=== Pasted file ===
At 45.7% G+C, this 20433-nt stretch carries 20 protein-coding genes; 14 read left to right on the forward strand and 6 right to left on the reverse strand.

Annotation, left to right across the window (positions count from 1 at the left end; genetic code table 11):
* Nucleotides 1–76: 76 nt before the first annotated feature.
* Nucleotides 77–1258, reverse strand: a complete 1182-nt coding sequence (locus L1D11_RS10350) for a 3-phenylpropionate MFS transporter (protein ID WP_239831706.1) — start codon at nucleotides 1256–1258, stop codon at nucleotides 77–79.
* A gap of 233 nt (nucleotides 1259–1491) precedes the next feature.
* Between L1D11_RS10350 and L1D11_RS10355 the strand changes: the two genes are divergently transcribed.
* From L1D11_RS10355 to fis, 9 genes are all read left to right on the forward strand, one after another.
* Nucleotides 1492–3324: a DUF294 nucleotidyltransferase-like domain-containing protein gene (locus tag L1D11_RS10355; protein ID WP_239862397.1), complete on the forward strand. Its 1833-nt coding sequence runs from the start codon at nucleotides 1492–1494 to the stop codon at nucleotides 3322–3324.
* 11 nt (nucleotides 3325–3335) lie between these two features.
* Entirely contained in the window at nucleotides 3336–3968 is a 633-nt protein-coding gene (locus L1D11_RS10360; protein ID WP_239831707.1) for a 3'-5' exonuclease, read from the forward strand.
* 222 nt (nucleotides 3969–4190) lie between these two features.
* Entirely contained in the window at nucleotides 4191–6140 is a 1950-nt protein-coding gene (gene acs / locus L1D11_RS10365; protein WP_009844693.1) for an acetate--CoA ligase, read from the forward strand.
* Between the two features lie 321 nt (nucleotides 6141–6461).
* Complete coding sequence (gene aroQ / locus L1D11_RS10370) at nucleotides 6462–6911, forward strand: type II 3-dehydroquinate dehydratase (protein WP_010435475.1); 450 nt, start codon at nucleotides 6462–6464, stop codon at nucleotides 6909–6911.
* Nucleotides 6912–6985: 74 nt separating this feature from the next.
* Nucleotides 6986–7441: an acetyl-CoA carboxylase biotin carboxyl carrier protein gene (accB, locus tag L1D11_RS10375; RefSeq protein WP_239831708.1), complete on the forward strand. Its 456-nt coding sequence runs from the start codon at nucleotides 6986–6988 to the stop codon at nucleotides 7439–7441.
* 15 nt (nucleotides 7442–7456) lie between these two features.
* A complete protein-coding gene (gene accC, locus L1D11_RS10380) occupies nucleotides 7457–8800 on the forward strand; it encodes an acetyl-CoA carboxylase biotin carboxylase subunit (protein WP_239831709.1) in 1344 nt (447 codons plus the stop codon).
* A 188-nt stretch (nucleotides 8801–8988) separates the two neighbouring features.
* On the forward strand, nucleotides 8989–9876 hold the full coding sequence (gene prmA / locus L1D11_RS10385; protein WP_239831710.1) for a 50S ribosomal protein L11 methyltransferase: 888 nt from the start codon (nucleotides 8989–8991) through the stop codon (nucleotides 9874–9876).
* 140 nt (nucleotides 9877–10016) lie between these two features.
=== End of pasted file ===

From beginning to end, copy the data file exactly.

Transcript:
At 45.7% G+C, this 20433-nt stretch carries 20 protein-coding genes; 14 read left to right on the forward strand and 6 right to left on the reverse strand.

Annotation, left to right across the window (positions count from 1 at the left end; genetic code table 11):
* Nucleotides 1–76: 76 nt before the first annotated feature.
* Nucleotides 77–1258, reverse strand: a complete 1182-nt coding sequence (locus L1D11_RS10350) for a 3-phenylpropionate MFS transporter (protein ID WP_239831706.1) — start codon at nucleotides 1256–1258, stop codon at nucleotides 77–79.
* A gap of 233 nt (nucleotides 1259–1491) precedes the next feature.
* Between L1D11_RS10350 and L1D11_RS10355 the strand changes: the two genes are divergently transcribed.
* From L1D11_RS10355 to fis, 9 genes are all read left to right on the forward strand, one after another.
* Nucleotides 1492–3324: a DUF294 nucleotidyltransferase-like domain-containing protein gene (locus tag L1D11_RS10355; protein ID WP_239862397.1), complete on the forward strand. Its 1833-nt coding sequence runs from the start codon at nucleotides 1492–1494 to the stop codon at nucleotides 3322–3324.
* 11 nt (nucleotides 3325–3335) lie between these two features.
* Entirely contained in the window at nucleotides 3336–3968 is a 633-nt protein-coding gene (locus L1D11_RS10360; protein ID WP_239831707.1) for a 3'-5' exonuclease, read from the forward strand.
* 222 nt (nucleotides 3969–4190) lie between these two features.
* Entirely contained in the window at nucleotides 4191–6140 is a 1950-nt protein-coding gene (gene acs / locus L1D11_RS10365; protein WP_009844693.1) for an acetate--CoA ligase, read from the forward strand.
* Between the two features lie 321 nt (nucleotides 6141–6461).
* Complete coding sequence (gene aroQ / locus L1D11_RS10370) at nucleotides 6462–6911, forward strand: type II 3-dehydroquinate dehydratase (protein WP_010435475.1); 450 nt, start codon at nucleotides 6462–6464, stop codon at nucleotides 6909–6911.
* Nucleotides 6912–6985: 74 nt separating this feature from the next.
* Nucleotides 6986–7441: an acetyl-CoA carboxylase biotin carboxyl carrier protein gene (accB, locus tag L1D11_RS10375; RefSeq protein WP_239831708.1), complete on the forward strand. Its 456-nt coding sequence runs from the start codon at nucleotides 6986–6988 to the stop codon at nucleotides 7439–7441.
* 15 nt (nucleotides 7442–7456) lie between these two features.
* A complete protein-coding gene (gene accC, locus L1D11_RS10380) occupies nucleotides 7457–8800 on the forward strand; it encodes an acetyl-CoA carboxylase biotin carboxylase subunit (protein WP_239831709.1) in 1344 nt (447 codons plus the stop codon).
* A 188-nt stretch (nucleotides 8801–8988) separates the two neighbouring features.
* On the forward strand, nucleotides 8989–9876 hold the full coding sequence (gene prmA / locus L1D11_RS10385; protein WP_239831710.1) for a 50S ribosomal protein L11 methyltransferase: 888 nt from the start codon (nucleotides 8989–8991) through the stop codon (nucleotides 9874–9876).
* 140 nt (nucleotides 9877–10016) lie between these two features.